Prevent Overuse Running Injuries with These Tips

 

We all train for various reasons: to keep fit, to increase our distance, to compete in a number of different racing platforms, or to just have a more active lifestyle. Whatever category you fall into, we just all want to achieve one thing: to reach our goal injury-free!

 

We find that a lot of injuries occur due to repetitive stress – when soft tissues (muscles or tendons) are loaded repetitively or incorrectly. This creates an increased force over a tendon, joint or ligament for prolonged periods and it can ultimately cause these structures to fail.

Fortunately, there are some clever training tips and shoe advice that can help us achieve that one goal when it comes to running training. Check out these tips to stop repetitive forces from ruining your run:

 

CHANGING SPEEDS

When you are running, make sure to throw in some sprint training into your runs. You can also mix up a long distance run with some interval training which can help you strengthen your stamina. You can also take yourself to a track and just focus purely on interval training.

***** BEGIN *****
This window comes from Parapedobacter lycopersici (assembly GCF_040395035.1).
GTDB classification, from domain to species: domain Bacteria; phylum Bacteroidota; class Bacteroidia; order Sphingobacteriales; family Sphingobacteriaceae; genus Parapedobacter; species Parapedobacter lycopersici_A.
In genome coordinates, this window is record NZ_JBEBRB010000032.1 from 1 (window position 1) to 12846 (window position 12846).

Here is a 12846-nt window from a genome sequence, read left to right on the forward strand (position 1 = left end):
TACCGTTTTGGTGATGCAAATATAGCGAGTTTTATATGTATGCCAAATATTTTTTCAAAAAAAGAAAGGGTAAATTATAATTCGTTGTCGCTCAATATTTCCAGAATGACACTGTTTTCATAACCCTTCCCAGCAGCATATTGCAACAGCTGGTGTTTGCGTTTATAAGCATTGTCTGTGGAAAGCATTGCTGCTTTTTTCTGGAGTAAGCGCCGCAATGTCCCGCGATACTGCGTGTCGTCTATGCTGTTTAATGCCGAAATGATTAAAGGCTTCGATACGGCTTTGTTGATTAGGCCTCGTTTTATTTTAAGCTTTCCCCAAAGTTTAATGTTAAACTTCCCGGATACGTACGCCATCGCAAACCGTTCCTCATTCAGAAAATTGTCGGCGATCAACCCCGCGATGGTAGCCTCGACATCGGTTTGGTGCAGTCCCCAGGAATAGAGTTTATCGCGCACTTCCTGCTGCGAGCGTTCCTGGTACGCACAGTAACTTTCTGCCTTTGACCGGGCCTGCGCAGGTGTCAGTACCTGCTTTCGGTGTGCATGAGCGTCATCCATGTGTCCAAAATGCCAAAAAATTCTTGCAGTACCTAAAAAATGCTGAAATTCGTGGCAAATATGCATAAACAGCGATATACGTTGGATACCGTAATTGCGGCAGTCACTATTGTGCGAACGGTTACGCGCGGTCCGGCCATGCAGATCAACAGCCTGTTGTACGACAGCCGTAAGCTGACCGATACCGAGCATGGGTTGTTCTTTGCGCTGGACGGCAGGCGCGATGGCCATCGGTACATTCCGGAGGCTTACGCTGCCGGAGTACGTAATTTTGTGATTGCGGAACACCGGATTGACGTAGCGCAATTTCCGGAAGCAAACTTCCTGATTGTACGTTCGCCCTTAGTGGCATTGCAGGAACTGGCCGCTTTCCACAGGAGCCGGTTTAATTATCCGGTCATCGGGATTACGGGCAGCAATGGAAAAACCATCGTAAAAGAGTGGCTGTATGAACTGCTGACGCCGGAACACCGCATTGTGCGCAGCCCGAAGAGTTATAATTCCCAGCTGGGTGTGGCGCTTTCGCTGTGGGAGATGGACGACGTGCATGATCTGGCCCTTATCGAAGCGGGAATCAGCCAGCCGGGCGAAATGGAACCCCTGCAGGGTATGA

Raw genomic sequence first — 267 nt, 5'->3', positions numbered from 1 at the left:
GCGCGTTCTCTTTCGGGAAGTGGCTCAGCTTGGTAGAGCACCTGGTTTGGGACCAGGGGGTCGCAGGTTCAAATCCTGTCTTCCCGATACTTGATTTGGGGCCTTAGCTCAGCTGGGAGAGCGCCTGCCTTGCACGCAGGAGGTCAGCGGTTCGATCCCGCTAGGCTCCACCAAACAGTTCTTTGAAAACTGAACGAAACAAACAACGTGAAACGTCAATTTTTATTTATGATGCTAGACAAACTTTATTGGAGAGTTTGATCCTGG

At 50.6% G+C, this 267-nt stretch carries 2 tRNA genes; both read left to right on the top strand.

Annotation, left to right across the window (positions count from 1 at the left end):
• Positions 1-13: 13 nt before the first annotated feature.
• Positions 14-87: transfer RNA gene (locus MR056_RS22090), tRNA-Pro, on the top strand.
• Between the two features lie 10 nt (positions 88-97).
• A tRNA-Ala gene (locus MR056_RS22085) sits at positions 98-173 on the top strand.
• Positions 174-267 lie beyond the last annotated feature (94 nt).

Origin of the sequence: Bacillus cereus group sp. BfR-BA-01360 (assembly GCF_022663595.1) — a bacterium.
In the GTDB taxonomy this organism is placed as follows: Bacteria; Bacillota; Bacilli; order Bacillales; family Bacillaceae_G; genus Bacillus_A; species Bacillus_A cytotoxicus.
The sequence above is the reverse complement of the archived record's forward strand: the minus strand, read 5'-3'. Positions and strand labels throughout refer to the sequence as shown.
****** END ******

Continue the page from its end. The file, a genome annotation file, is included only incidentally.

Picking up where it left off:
CHANGING ROUTES

If, for instance, you continually run the same route, then this means that you are continually running that same road with the same camber, and the same hill at the same time in the whole course of your runs. This also means that you are undergoing the same force patterning every time you run on that route. You can try and change routes once in a while.

 

CHANGING SURFACES

When you are running, do you swap the surfaces you run on? Or perhaps you continually run on the pavement, or the grass, or even on the sand? Studies have found that trail runners basically experience less repetitive stress runs than other runners. Why? Because their terrain changes all the time, and so their force input changes as well.

 

CHANGING FOOTWEAR

Taking everything above into account, changing the shoes you wear for your different training scenarios is also a must. For instance, if you are constantly running in just one pair of shoes, then your force input and loading are the same for your every run. You should look for shoes that have a thicker midsole, and a higher heel height. You need such shoes if you are doing long distance running if you want to get more miles under your belt. Smaller, lighter weight shoes with reduced heel stack racing will work better for faster runs or speed work.

 

If you need more help on which footwear you should look at for your different training needs, then our podiatrist, Sheldon H. Nadal, DPM, can surely help you out! Setup an appointment with him today.